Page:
Scientific American published a similar story in 2012 with some easily verifiable errors and some golden quotes like: “’They don’t think long-term’” (duh, the lifespan of SV companies is about as long on average as mice,) and this rather curious quote: “….Silicon Valley is 3 to 10 feet below sea level…..” There may be an exception here and there, but the VAST MAJORITY of Silicon Valley is not below present sea level, or even very close. You can poke around the map of SV with this tool for the actual height above sea level as could Scientific American if they cared to fact check anything.
Let’s put this in perspective…. Why don’t we look back about a century and ask about the status of the biggest companies of the day?
In researching this, I found that the Fortune 500 list is only available starting in the year 1955. As you might have guessed- many of the companies on that list only 61 years ago are gone or forgotten. Number one on the list was GM, that narrowly avoided collapse by government intervention a decade or so ago. I don’t even think it’s worth the time to research, but I’m assuming that many of those companies HQ’s have been bulldozed, burnt down, or more likely sold and reused for another purpose.
Another way of looking at this: If I told you that MySpace HQ was near a fault line and would likely collapse in an 8.0 or greater earthquake you would likely either 1) ask “what’s Myspace?” or b) say why should I care, they can retrofit, or move or go out of business for all I care.
Of the historical tech companies of Silicon Valley we have some remnants. But not much is left- including interest by the young and wealthy hipster class that writes that dribble. You can visit the house in Los Altos where the first Apple computers were built. You can see the garage where HP got their start. But if you do, you will usually only see a couple of die-hard tech fans. And most of the sites where Silicon Valley history was made are lucky to have a brass plaque. Visitors to Silicon Valley are likely to breeze past.
It’s easy to get caught up in the here and now. Yet we can look at things in perspective. Empires rise and fall- so does sea level. Though we should take adequate measures to avoid problems, the fate of a bunch of the playgrounds of the ueber rich in a century shouldn’t be on our list of priorities.
It’s no wonder Google is changed their name to Alphabet. Their business endeavors are a veritable alphabet-soup so as to have a hand in just about every subject under the sun. I’m a regular chaser of self-driving cars and do my share of stalking the Googleplex and document other Google’s fingers in various pies.
But Google also has a project within earshot of my house on my fair Island-city of Alameda. They bought out Makani- an alternative energy company that has an unusual way of generating wind energy. The concept basically is flying up a “wind kite” that once reaching a high-ish altitude where the wind is stronger and spins around sucking up more wind energy while tethered to the ground.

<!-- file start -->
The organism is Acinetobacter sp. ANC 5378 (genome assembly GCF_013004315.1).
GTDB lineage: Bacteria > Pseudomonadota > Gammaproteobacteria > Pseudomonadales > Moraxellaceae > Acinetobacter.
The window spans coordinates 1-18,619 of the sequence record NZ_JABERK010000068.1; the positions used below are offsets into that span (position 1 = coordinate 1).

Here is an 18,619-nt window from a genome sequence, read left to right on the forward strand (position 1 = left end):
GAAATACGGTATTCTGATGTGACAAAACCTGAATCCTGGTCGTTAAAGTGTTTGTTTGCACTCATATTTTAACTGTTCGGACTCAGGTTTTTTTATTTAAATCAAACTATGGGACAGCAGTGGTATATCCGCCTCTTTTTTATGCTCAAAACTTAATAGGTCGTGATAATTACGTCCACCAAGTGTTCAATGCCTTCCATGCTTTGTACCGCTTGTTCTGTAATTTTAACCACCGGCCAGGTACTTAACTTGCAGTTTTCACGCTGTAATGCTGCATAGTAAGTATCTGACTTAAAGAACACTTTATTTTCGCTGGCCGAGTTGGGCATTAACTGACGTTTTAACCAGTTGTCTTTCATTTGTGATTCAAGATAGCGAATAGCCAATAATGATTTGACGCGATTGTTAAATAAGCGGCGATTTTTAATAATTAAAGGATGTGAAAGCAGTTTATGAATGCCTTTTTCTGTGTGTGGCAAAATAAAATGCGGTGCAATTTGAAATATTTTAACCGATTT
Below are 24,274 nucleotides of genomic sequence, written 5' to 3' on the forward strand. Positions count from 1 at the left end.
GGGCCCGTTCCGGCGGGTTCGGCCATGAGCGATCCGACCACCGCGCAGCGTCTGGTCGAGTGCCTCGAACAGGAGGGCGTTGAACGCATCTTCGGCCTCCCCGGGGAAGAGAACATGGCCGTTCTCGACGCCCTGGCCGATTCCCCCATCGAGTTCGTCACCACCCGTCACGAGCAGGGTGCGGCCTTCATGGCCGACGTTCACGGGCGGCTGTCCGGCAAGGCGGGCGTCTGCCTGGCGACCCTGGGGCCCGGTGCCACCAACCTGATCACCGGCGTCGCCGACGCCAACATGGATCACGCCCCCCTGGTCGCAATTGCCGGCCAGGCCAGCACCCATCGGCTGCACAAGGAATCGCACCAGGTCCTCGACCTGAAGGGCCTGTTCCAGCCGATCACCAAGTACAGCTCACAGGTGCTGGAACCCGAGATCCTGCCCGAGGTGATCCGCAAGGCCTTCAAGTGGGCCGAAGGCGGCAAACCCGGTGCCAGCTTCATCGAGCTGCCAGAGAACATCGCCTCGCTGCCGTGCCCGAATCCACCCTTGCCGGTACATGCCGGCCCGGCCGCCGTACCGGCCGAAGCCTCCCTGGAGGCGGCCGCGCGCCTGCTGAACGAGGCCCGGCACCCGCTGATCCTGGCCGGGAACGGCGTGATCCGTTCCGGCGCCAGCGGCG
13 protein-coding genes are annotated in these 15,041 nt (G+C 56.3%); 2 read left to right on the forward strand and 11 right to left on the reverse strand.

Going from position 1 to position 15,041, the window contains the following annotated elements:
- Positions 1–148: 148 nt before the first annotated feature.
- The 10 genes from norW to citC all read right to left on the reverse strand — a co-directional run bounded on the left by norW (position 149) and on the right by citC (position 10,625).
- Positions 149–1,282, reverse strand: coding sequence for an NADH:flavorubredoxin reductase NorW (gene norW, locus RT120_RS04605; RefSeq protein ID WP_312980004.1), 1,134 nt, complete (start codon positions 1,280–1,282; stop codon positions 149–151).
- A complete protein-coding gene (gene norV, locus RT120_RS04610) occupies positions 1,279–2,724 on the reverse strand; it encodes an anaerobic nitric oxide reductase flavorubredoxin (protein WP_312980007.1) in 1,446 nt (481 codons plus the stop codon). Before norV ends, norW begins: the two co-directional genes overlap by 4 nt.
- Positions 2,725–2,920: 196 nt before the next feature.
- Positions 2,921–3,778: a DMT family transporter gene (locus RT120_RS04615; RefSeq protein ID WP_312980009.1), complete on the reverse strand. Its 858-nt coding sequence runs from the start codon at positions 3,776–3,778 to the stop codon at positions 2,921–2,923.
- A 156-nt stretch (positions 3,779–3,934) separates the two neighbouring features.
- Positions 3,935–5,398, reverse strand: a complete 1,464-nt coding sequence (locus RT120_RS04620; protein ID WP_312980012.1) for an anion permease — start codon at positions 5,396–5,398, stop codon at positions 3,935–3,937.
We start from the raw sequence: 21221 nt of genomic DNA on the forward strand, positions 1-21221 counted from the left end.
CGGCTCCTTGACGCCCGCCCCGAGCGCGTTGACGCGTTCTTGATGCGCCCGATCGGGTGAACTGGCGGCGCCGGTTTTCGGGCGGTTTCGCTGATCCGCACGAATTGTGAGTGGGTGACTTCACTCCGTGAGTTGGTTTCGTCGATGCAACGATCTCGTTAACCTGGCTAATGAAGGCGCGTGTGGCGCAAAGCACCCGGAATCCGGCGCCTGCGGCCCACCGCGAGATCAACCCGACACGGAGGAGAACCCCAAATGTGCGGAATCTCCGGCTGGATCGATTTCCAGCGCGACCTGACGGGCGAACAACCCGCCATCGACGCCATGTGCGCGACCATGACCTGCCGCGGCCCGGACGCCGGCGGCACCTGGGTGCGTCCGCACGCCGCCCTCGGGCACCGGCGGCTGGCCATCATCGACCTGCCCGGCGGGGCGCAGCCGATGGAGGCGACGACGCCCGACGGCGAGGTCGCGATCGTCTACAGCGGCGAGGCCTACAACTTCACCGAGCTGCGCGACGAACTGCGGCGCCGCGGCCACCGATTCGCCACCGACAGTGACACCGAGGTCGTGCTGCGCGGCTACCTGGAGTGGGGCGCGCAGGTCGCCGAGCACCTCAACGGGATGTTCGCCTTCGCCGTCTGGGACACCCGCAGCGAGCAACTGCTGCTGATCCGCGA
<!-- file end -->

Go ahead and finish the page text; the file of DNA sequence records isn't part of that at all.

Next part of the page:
Today Makani was testing out one of their kites when I was driving back from a meeting at Rockwall. They even started up the engines- and I realized then the sound of which was one of the mysterious sounds we occasionally hear at our house!
I took the opportunity to get a few shots (and even some crappy stock video) of the tests in action. I spied a colorful Google bike way off in corner of the lot complete with a pirate flag and parked nearby to get a shot of the bike and kite together.
There I noticed a gal in a blue hardhat with a video camera and a dSLR pointed at the kite. She came over and we had a nice chat. I’m so used to the Google people shouting (figuratively) “get off my lawn!” So it was a pleasant change of events. In any case she introduced herself as Andrea and a quick search came up with her blog… check it out here.
Another gap in my photo library was temporarily patched. I’d been meaning to give a visit to
Google’s Alphabet’s Youtube HQ in San Bruno for a while. And this time I was just passing through anyhow.
Turns out another subject on my list was right across the street. Walmart eCommerce HQ is a long way from (Ar)Kansas – apparently they are willing to spend top dollar for a spot in our high rent district.
As is often the case, this isn’t a particularly interesting subject to look at. That having been said, these sort of stock photos are among the most used of those I’ve taken. Seldom do photos I’m proud of actually see the (back)light of screens around the world.
Lighting was less than ideal and I’m sure I’ll go back for a repeat sometime. But at least I’ve got this covered. But how a company can make the fortune 500 list by hosting largely millions of funny cat videos remains a mystery to me.
On my way back from some other business I opted to take a detour through San Bruno. Searching for the address of YouTube, I stumbled upon a Business Insider article that Walmart’s eCommerce HQ was next door. Two
birds HQs, one stone parking spot.
Once again, not the most interesting subject. But I got the usual logo closeups and the like that tend to sell. Another box checked off, yay!